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FORT LAUDERDALE, Fla. -- Vladimir Tarasenko has lived the dream.

The 32-year-old forward won the Stanley Cup in 2019 with the St. Louis Blues and he did it in a Game 7, the most dramatic possible end to the longest, most demanding championship journey in professional sports.

Now, the Florida Panthers forward is trying to provide the necessary knowledge for his teammates to join him for Game 7 of the 2024 Stanley Cup Final against the Edmonton Oilers at Amerant Bank Arena on Monday (8 p.m. ET; ABC, ESPN+, SN, TVAS, CBC).

“Stay with the plan,” Tarasenko said Sunday after the final practice of the season. “When the puck drops, you will be able to control your nerves. It’s the same game you played for many, many years. I think whoever can control their emotions better will have a better chance.”

Win and the Panthers will never walk alone, linked together as the first group to win the Stanley Cup in the 30-year history of the franchise. Lose and they will live with the what-ifs of blowing a 3-0 lead in the best-of-7 series and becoming only the second team -- and first since the 1942 Detroit Red Wings against the Toronto Maple Leafs -- to be reverse swept in the Final.

Despite the stakes, it’s an opportunity each member of the Panthers has dreamed about since they were a kid, the scenario that played out day after day on the pond or in the street. Stepping up to score the big goal, etching your name into the history books, becoming part of the lore of the game.

“Game 7, at home, how could you not be so jacked up?,” Florida forward Matthew Tkachuk said. “This is an absolutely incredible, incredible opportunity. So, yes, you want to recognize or remember some of the good things that helped you beat these guys earlier in the series, but I'm trying to forget all of it. Just go in there and win one game. This is what it comes down to."

Florida hasn’t been close to winning in the past three games. It lost 8-1 on the road in Game 4. It lost 5-3 at home in Game 5 and 5-1 on Friday in Edmonton, which has held a lead of at least three goals in each game.

It does not matter, the Panthers say.

Look at Tarasenko.

In 2019, St. Louis won Game 5 in Boston, against the Bruins, to take a 3-2 lead in the series. It all laid before the Blues in Game 6, a chance to eliminate the favored Bruins and celebrate a first championship for the franchise before the home fans.

Instead, they got blown out, losing 5-1. Suddenly, momentum was on Boston’s side for Game 7.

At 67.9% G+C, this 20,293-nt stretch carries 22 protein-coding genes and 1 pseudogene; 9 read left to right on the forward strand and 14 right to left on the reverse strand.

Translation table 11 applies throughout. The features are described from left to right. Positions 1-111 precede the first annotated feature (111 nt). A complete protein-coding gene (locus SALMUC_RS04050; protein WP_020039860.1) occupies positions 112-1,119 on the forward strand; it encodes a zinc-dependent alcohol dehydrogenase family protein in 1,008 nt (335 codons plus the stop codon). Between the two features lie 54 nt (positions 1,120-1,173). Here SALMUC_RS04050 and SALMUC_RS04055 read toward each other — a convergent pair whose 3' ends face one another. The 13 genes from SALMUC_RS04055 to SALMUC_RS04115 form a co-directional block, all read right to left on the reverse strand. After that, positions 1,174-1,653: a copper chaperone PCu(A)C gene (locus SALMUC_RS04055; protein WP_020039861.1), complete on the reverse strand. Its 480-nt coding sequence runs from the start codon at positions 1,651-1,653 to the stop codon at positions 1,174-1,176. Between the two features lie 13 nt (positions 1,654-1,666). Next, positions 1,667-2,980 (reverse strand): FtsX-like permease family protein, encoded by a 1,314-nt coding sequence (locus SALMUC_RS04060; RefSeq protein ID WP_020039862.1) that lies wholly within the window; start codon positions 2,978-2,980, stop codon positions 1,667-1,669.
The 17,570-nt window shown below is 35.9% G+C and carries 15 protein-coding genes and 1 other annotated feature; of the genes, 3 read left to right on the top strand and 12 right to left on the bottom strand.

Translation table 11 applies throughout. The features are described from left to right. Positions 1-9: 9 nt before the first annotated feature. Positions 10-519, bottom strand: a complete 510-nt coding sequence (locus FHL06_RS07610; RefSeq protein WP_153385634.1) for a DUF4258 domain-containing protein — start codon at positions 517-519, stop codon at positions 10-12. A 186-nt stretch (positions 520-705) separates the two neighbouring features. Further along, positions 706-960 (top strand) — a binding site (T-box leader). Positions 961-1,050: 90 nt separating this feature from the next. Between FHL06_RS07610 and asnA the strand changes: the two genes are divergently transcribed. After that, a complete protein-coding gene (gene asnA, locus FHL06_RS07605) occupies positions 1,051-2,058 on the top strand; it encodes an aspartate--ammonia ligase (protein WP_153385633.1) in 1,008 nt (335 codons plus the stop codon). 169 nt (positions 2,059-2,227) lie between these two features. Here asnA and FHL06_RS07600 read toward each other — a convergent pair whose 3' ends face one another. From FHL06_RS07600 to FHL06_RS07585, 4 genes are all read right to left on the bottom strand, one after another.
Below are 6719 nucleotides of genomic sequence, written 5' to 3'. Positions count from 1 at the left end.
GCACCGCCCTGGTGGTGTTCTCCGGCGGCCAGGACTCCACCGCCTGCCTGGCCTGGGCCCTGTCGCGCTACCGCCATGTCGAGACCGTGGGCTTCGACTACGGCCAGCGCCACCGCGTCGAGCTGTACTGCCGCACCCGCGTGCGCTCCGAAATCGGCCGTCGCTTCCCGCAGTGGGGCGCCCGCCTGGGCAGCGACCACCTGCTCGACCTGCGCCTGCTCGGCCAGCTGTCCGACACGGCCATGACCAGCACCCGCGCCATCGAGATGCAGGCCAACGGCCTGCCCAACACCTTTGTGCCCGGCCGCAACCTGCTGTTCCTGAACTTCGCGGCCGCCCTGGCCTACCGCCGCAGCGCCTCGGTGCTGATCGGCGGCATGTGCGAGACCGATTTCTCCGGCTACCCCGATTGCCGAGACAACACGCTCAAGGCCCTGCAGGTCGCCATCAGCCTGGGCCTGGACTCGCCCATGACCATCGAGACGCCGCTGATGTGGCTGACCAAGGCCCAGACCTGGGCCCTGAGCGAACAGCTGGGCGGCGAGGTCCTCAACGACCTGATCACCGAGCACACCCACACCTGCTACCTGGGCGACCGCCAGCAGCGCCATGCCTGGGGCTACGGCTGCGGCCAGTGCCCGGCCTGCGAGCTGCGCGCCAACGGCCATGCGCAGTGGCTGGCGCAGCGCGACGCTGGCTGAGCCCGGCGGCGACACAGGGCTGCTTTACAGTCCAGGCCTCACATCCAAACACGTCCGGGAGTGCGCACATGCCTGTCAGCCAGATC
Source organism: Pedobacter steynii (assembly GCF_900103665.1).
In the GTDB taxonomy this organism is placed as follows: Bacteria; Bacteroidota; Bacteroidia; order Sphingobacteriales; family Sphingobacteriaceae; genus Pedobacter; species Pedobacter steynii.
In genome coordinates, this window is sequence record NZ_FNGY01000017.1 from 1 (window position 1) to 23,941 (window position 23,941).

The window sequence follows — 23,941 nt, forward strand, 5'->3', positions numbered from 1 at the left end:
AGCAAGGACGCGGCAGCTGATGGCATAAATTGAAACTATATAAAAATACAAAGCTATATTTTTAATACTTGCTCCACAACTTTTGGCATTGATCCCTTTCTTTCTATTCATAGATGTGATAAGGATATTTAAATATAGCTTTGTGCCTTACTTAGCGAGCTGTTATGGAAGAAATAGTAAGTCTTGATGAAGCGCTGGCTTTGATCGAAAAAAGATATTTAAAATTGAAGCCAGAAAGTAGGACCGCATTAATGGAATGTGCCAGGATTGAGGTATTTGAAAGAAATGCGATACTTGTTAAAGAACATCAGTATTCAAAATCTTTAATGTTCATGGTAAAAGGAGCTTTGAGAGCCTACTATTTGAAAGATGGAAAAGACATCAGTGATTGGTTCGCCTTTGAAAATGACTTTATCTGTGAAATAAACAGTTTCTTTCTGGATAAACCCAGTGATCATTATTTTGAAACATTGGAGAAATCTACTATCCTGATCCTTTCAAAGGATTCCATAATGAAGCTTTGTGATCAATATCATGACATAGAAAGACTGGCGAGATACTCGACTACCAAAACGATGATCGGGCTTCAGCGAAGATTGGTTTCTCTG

Until it wasn’t.

The Blues scored twice in the first period, and Tarasenko assisted on the third goal in a 4-1 win.

“To be honest, I slept better [before Game 7] than before Game 6,” Tarasenko said. “I think it’s pretty obvious since you were a little kid playing knee hockey, it’s Game 7 of the Final [you dream about]. Also, Game 6 there are a lot of options in your mind; Game 7, it’s one game and you just have to prepare yourself.”

That’s the message Tarasenko has imparted to anyone who comes seeking his knowledge. What’s done is done. What’s ahead is ahead. You only have now and you better control it.

Forget the numbers. Forget that the home team is 12-5 all-time in Game 7 of the Cup Final and forget that the road team has won each of the past three Game 7s.

Embrace the present.

“We still have another chance to win a Cup,” Tarasenko said. “You have to fix what you have to fix and come in with a positive mindset and believe in the guy next to you. This maybe sounds pretty simple, but it is what it is.”

Panthers defenseman Brandon Montour has picked Tarasenko’s brain a bit. However, he says he is also relying on the Game 7 experience from last season’s playoffs, in the first round against the Presidents’ Trophy-winning Bruins, a victory that fueled a run to the Cup Final where they lost to the Vegas Golden Knights in five games.

“Vlad is obviously a veteran player that helps everyone in this locker room, and it’s huge to have him on our team,” Montour said. “But we had a Game 7 last year for guys that were here, and you’ve got to treat it like one game.

“You play simple, but you’ve got to play to your game and you can’t get caught up with what they’re doing, what’s going on. It’s about guys in this room, and that’s what we intend to do.”

Florida forward Kyle Okposo will likely be scratched for Game 7, as he was for Game 6, replaced by Ryan Lomberg on the fourth line. But this Game 7 is still special for him, something the 36-year-old has been dreaming about since he was a kid playing in his driveway. He has waited 17 NHL seasons for a moment like this.

Sunday, he took his 8-year-old son aside and tried to explain.

“You know what I was doing when I was your age?” Okposo asked. “I was in the driveway with my rollerblades on, pretending I was in Game 7 of the Stanley Cup Final and I said, ‘How special is it that you are going to able to go to the game?’”

This Game 7 will be the 18th winner-take-all game in the history of the Final. It is a rarity to be embraced and cherished.

“That’s what makes this whole thing awesome, is the context of it,” Florida coach Paul Maurice said. “So, nobody ever, ever has played on a backdoor rink in Canada and scored the Game 3 overtime winner in the qualifying round, OK?

“It’s one game, all this excites you. And that is the context of this game and the one we will live in that context.”